Do you work in the basement?
I live in a private house. We have a basement at home. And when there is no shelling, you can work from home and get out of the basement. Our editor-in-chief is also hiding in the basement at home. Some colleagues left [the city] and work remotely, some ― from basements, from apartments. There are video editors. There are people responsible for social networks.
And what does life in the city look like? For example, are coffee shops open?
In the city center, the business gradually opens up. Situation on outr district is nothing like it. We have one pizzeria that is open for delivery. [Businesses] open at their own risk, because there is constant shelling. On April 17, the city center was heavily shelled, many shops were damaged, five people were killed and more than twenty were injured.
Regarding the Oblast, we don’t know a lot of what is happening there. I subscribed to all existing chats. Even though there is often no connection, people somehow get on rooftops, hills, catch the connection and try to pass something on to their relatives or just write online. The information vacuum is very painful. [We don’t know much] about what is happening in the villages that are under constant fire, about how people are forced to go to Belgorod. There, the connection with them is lost.
They have their phones confiscated, and there are filtration camps. You have to go through the filtration, they ask how you feel about Russia, about the war. And, as far as I know, those who did not pass the filtration, disappear completely. No one knows what happens to them next. It is still unknown how many such people there are.
I know cases when people managed to get out of Russia and go to Europe. I know specific people who escaped to Estonia. But I also know that there are many children. There was a story when [Russians] blackmailed a woman by taking her passport, and without a passport there is nothing you can do, even buy a SIM card. People are indeed being questioned in the camps [about their loyalty to Russia].
Have you been thinking about leaving Kharkiv at some point?
These thoughts come to me from time to time when the shell hit closer and closer [to my home]. Recently, Grad shells fell one street away. Just one street away, in a minute or two of the walking distance.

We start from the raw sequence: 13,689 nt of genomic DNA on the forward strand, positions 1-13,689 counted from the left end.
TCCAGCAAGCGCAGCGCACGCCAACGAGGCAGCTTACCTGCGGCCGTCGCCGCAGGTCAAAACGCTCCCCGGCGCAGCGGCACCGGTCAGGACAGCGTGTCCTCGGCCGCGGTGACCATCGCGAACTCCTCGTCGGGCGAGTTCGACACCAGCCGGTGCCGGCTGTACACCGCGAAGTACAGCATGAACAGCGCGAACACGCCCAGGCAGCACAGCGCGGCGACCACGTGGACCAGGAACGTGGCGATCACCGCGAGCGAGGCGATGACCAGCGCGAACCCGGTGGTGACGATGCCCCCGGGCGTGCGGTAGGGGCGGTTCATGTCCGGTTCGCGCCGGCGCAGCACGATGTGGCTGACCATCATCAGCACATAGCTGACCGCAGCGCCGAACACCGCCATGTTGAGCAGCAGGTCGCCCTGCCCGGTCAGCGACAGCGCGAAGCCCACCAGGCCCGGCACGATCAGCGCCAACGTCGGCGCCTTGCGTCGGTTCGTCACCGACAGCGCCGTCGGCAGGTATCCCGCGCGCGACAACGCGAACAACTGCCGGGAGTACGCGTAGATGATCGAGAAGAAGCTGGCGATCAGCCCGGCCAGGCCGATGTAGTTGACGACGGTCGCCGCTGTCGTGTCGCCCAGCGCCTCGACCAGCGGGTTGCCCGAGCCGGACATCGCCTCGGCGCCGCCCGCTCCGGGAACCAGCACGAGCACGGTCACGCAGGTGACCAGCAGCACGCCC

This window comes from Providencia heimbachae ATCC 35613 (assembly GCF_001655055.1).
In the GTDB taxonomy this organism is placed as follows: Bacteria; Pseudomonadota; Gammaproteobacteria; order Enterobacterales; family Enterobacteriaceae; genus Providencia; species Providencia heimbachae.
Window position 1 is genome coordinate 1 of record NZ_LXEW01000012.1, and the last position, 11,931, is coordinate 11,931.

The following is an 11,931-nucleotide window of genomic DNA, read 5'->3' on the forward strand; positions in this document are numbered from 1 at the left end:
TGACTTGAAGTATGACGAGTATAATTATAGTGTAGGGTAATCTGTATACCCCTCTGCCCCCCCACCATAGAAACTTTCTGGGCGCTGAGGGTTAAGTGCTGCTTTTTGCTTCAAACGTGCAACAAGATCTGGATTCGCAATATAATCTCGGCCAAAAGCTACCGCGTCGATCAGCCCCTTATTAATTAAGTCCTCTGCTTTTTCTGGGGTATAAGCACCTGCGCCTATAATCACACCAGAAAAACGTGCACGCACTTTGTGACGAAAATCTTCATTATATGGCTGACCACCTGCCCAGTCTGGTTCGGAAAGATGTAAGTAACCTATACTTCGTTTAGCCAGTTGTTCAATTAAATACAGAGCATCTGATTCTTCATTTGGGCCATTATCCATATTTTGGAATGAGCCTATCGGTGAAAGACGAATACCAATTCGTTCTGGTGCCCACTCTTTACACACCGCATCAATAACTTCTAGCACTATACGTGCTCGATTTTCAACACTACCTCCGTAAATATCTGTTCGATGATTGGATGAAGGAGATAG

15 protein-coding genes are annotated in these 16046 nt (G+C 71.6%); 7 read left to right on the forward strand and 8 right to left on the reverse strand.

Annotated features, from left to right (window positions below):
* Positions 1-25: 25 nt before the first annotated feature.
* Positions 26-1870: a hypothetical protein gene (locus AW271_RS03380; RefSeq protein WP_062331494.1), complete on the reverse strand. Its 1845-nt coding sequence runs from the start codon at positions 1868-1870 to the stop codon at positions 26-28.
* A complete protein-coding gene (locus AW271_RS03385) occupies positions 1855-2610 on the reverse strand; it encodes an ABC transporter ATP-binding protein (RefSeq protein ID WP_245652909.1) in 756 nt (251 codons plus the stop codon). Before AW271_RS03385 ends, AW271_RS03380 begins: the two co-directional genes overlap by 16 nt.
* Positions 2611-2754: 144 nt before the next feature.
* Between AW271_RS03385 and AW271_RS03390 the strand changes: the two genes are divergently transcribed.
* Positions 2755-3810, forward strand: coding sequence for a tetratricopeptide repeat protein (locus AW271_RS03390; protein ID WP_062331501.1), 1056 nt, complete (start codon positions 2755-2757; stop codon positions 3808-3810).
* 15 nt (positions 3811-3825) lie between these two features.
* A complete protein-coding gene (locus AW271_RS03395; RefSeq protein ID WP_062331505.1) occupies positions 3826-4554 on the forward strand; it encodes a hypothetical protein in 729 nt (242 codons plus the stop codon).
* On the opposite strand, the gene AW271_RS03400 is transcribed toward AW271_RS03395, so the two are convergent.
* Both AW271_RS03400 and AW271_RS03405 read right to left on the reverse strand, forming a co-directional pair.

On the avenue next to my house, there were also fires, and shells now stick out from the road. I think that if this silence, which has now been established, will hold, it will be possible to stay. And if not, and the war comes to our village, we will have to go. At least to the city center, or even outside the city borders.
Everyone has their own mental reserves. This is a perfectly normal story.
This is a problem many people have now. They are tied to their property or their relatives. But now, even people with disabilities or animals can leave with the help of volunteers. [They] will get them and put them on the train. Though people [often] think that no one will help them anywhere.
They say, "Weʼre going into nowhere, and nobody needs us there."
And then we see [people running after them] in Ivano-Frankivsk Oblast with ten cans of honey and whatnot... People respond very kindly. We see stories of heroism and humanity. There are enough of them for many storybooks.
Thanks so much for agreeing to talk.
You are welcome.
Today Tanya Fedorkova from Kharkiv was our guest. She stayed there for a whole time [since the war began]. She is a journalist. I hope that everything will be alright. And in case you will be here [in Kyiv], please drop by.
Thank you very much. It was nice talking to you. Everything will be fine.
Translated from Ukrainian by Yana Sobetska and Anton Semyzhenko.